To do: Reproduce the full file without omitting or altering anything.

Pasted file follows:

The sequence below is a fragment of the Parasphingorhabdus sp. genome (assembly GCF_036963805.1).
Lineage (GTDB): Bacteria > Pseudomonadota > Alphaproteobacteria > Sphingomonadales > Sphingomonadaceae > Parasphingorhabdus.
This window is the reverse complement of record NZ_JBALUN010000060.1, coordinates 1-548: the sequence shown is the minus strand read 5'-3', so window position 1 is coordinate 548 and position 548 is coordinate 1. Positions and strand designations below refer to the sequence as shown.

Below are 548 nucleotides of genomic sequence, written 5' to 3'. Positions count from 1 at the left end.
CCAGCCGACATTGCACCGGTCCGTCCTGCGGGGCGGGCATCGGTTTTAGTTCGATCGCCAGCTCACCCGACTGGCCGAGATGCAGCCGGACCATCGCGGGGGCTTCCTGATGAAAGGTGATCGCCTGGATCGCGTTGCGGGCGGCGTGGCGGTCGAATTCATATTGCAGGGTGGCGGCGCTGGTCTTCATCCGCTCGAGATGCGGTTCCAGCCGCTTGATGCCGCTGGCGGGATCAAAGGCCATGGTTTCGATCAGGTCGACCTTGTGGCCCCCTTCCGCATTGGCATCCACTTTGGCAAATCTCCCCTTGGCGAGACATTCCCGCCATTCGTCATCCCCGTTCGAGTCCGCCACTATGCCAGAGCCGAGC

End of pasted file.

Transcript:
The sequence below is a fragment of the Parasphingorhabdus sp. genome (assembly GCF_036963805.1).
Lineage (GTDB): Bacteria > Pseudomonadota > Alphaproteobacteria > Sphingomonadales > Sphingomonadaceae > Parasphingorhabdus.
This window is the reverse complement of record NZ_JBALUN010000060.1, coordinates 1-548: the sequence shown is the minus strand read 5'-3', so window position 1 is coordinate 548 and position 548 is coordinate 1. Positions and strand designations below refer to the sequence as shown.

Below are 548 nucleotides of genomic sequence, written 5' to 3'. Positions count from 1 at the left end.
CCAGCCGACATTGCACCGGTCCGTCCTGCGGGGCGGGCATCGGTTTTAGTTCGATCGCCAGCTCACCCGACTGGCCGAGATGCAGCCGGACCATCGCGGGGGCTTCCTGATGAAAGGTGATCGCCTGGATCGCGTTGCGGGCGGCGTGGCGGTCGAATTCATATTGCAGGGTGGCGGCGCTGGTCTTCATCCGCTCGAGATGCGGTTCCAGCCGCTTGATGCCGCTGGCGGGATCAAAGGCCATGGTTTCGATCAGGTCGACCTTGTGGCCCCCTTCCGCATTGGCATCCACTTTGGCAAATCTCCCCTTGGCGAGACATTCCCGCCATTCGTCATCCCCGTTCGAGTCCGCCACTATGCCAGAGCCGAGC